Connecting children to nature is good for both

Children outdoors
Children who take the time to explore what nature has to offer are more likely to become advocates for protecting it. Valley News/Courtesy photo
OCHOPEE, Fla. – Plenty of older Americans hold fond childhood memories of climbing trees, catching frogs and engaging in endless hours of tag or hide-and-seek with friends. Most children today, though, spend much less time outdoors, with their recreational hours instead devoted to TV, video games and computers, a trend that has nature advocates concerned. “If they don’t feel a connection to nature, they aren’t going to feel it’s important,” Clyde Butcher, a nature photographer who since the 1980s has helped bring national awareness to the Everglades through black-and-white photographs that have been compared to the works of Ansel Adams. “The question is, how do we get them to make that connection. The answer is that the responsibility lies with you and me. I think it’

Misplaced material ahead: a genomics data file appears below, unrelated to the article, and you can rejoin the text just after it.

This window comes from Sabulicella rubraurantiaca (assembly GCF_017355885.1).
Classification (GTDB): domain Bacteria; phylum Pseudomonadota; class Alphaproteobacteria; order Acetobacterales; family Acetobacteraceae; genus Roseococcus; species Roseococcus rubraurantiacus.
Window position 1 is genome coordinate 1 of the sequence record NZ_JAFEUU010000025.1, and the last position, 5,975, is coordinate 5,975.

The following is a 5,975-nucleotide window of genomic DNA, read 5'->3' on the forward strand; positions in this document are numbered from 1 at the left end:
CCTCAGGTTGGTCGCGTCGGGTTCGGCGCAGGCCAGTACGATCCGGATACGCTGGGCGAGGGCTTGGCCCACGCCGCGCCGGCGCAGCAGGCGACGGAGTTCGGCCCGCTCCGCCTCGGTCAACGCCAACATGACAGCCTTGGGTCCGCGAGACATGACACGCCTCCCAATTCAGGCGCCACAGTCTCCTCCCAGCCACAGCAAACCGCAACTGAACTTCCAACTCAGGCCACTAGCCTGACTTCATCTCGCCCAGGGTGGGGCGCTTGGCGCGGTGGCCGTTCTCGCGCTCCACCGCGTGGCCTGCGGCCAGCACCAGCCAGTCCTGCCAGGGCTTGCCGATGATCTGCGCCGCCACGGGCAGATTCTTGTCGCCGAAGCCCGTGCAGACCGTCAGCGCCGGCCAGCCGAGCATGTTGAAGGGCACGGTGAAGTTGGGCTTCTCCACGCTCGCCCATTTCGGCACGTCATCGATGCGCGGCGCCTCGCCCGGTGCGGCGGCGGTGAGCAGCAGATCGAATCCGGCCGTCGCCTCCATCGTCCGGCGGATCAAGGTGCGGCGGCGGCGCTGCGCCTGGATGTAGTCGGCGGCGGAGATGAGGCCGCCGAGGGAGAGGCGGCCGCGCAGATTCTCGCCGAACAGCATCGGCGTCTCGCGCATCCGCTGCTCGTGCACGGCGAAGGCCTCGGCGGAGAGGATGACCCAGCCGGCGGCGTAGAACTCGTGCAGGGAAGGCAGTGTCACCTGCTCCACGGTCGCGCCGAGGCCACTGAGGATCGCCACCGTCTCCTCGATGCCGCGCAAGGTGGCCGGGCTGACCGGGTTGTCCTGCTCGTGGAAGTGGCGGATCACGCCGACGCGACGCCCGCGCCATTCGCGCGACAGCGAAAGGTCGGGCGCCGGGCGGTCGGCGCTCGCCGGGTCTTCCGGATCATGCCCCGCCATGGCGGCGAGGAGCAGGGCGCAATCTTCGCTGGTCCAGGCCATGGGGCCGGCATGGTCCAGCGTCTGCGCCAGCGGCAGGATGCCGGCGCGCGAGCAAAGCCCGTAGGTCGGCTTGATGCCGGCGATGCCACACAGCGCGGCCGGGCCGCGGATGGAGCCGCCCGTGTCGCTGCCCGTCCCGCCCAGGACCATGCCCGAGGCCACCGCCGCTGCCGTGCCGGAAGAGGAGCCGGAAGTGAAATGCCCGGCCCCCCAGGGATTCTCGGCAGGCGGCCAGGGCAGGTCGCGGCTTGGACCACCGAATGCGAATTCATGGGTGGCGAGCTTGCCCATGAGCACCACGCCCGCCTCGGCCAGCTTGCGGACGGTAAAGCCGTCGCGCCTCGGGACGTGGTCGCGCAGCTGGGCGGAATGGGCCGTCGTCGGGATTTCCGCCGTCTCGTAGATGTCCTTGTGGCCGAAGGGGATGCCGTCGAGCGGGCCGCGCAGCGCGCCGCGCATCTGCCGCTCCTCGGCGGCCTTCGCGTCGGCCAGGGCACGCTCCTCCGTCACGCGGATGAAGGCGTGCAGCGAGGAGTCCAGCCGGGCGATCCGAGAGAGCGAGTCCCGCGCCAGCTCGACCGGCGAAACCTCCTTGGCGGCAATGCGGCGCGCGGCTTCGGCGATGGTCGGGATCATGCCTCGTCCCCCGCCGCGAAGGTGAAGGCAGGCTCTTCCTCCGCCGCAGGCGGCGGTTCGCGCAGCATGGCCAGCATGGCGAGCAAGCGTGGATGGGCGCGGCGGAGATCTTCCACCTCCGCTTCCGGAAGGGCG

Subscribe or log in to read the rest of this content.